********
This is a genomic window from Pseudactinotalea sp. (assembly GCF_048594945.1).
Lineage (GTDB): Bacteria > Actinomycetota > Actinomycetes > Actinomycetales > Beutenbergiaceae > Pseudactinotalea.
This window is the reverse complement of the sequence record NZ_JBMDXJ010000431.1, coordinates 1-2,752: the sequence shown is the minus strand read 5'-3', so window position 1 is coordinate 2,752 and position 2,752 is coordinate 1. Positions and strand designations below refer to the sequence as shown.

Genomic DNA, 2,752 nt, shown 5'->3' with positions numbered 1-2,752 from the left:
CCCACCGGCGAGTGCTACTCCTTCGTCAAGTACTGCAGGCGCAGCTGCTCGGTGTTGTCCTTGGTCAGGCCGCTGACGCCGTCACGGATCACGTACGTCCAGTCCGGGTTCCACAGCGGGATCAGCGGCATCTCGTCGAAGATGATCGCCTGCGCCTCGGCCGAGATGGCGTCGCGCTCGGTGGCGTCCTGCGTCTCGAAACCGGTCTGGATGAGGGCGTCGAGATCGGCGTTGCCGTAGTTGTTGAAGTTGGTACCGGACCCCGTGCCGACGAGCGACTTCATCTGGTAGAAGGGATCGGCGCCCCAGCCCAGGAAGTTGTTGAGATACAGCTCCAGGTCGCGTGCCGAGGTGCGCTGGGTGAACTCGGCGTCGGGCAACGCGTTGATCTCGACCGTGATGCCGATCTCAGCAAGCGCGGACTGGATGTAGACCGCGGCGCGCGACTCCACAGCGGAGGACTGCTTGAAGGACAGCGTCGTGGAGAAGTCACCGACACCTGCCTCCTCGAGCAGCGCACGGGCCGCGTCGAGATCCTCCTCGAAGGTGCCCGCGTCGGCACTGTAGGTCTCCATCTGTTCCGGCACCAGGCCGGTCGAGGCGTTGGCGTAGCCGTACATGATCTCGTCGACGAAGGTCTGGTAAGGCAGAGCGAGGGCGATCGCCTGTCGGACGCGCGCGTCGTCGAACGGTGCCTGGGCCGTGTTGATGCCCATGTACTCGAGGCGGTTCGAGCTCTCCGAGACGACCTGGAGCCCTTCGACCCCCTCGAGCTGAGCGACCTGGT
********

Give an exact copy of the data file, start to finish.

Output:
This is a genomic window from Pseudactinotalea sp. (assembly GCF_048594945.1).
Lineage (GTDB): Bacteria > Actinomycetota > Actinomycetes > Actinomycetales > Beutenbergiaceae > Pseudactinotalea.
This window is the reverse complement of the sequence record NZ_JBMDXJ010000431.1, coordinates 1-2,752: the sequence shown is the minus strand read 5'-3', so window position 1 is coordinate 2,752 and position 2,752 is coordinate 1. Positions and strand designations below refer to the sequence as shown.

Genomic DNA, 2,752 nt, shown 5'->3' with positions numbered 1-2,752 from the left:
CCCACCGGCGAGTGCTACTCCTTCGTCAAGTACTGCAGGCGCAGCTGCTCGGTGTTGTCCTTGGTCAGGCCGCTGACGCCGTCACGGATCACGTACGTCCAGTCCGGGTTCCACAGCGGGATCAGCGGCATCTCGTCGAAGATGATCGCCTGCGCCTCGGCCGAGATGGCGTCGCGCTCGGTGGCGTCCTGCGTCTCGAAACCGGTCTGGATGAGGGCGTCGAGATCGGCGTTGCCGTAGTTGTTGAAGTTGGTACCGGACCCCGTGCCGACGAGCGACTTCATCTGGTAGAAGGGATCGGCGCCCCAGCCCAGGAAGTTGTTGAGATACAGCTCCAGGTCGCGTGCCGAGGTGCGCTGGGTGAACTCGGCGTCGGGCAACGCGTTGATCTCGACCGTGATGCCGATCTCAGCAAGCGCGGACTGGATGTAGACCGCGGCGCGCGACTCCACAGCGGAGGACTGCTTGAAGGACAGCGTCGTGGAGAAGTCACCGACACCTGCCTCCTCGAGCAGCGCACGGGCCGCGTCGAGATCCTCCTCGAAGGTGCCCGCGTCGGCACTGTAGGTCTCCATCTGTTCCGGCACCAGGCCGGTCGAGGCGTTGGCGTAGCCGTACATGATCTCGTCGACGAAGGTCTGGTAAGGCAGAGCGAGGGCGATCGCCTGTCGGACGCGCGCGTCGTCGAACGGTGCCTGGGCCGTGTTGATGCCCATGTACTCGAGGCGGTTCGAGCTCTCCGAGACGACCTGGAGCCCTTCGACCCCCTCGAGCTGAGCGACCTGGT